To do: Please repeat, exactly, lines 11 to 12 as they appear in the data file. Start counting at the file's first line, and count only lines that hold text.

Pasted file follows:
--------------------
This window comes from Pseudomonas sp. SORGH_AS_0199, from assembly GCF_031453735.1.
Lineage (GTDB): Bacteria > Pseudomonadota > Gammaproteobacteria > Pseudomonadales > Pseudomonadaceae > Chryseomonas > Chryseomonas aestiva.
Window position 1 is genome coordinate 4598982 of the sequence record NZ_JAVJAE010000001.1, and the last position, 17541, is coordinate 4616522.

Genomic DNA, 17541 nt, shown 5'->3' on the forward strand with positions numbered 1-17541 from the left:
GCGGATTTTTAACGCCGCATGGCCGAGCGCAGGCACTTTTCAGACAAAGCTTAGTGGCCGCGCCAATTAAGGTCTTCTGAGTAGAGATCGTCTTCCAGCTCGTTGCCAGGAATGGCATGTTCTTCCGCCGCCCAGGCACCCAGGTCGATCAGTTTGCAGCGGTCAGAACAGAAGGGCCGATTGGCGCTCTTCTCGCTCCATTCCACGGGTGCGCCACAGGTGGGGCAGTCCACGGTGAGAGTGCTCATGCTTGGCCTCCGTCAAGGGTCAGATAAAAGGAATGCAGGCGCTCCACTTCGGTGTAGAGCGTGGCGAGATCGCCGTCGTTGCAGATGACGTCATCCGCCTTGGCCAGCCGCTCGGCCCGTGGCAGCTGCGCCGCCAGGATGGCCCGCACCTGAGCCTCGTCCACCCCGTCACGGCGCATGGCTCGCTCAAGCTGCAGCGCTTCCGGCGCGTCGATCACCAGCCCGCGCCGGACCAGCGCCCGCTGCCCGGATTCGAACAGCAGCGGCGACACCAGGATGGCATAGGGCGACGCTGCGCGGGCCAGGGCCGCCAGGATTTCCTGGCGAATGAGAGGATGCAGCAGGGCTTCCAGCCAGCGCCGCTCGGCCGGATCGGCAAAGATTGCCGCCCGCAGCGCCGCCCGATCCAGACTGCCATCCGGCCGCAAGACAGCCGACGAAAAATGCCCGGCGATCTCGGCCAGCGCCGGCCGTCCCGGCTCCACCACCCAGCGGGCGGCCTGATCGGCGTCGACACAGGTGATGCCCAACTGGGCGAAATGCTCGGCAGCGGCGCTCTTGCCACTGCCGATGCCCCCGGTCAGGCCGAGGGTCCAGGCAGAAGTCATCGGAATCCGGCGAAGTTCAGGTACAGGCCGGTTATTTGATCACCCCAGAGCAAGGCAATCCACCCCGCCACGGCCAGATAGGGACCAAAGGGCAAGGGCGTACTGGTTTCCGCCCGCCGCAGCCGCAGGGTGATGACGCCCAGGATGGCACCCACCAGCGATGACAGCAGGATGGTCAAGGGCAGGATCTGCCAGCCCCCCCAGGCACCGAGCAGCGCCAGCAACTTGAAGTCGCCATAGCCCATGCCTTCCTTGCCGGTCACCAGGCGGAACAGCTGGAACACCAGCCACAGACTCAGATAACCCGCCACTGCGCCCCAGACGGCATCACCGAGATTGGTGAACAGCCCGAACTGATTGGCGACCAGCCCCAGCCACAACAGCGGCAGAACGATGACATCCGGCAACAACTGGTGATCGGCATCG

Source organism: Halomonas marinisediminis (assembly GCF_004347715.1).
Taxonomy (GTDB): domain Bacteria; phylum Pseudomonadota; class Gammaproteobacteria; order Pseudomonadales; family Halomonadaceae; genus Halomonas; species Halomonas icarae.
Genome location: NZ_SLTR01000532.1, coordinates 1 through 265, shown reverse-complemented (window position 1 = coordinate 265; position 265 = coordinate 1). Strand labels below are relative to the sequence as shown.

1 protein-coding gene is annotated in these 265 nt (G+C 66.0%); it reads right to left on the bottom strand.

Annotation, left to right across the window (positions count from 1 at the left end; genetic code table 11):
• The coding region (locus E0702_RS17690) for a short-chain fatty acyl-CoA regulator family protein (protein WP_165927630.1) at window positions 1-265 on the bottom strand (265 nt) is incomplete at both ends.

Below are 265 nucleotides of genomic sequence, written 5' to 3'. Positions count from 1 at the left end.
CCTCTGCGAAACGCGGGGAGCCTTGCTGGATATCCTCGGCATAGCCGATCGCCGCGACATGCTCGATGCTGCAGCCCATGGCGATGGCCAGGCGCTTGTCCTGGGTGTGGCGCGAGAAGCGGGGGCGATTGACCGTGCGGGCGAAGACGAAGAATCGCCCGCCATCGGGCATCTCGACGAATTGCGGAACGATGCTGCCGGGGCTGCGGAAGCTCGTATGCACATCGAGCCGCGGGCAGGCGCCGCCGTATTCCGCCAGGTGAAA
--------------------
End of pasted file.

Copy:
• The coding region (locus E0702_RS17690) for a short-chain fatty acyl-CoA regulator family protein (protein WP_165927630.1) at window positions 1-265 on the bottom strand (265 nt) is incomplete at both ends.

Below are 265 nucleotides of genomic sequence, written 5' to 3'. Positions count from 1 at the left end.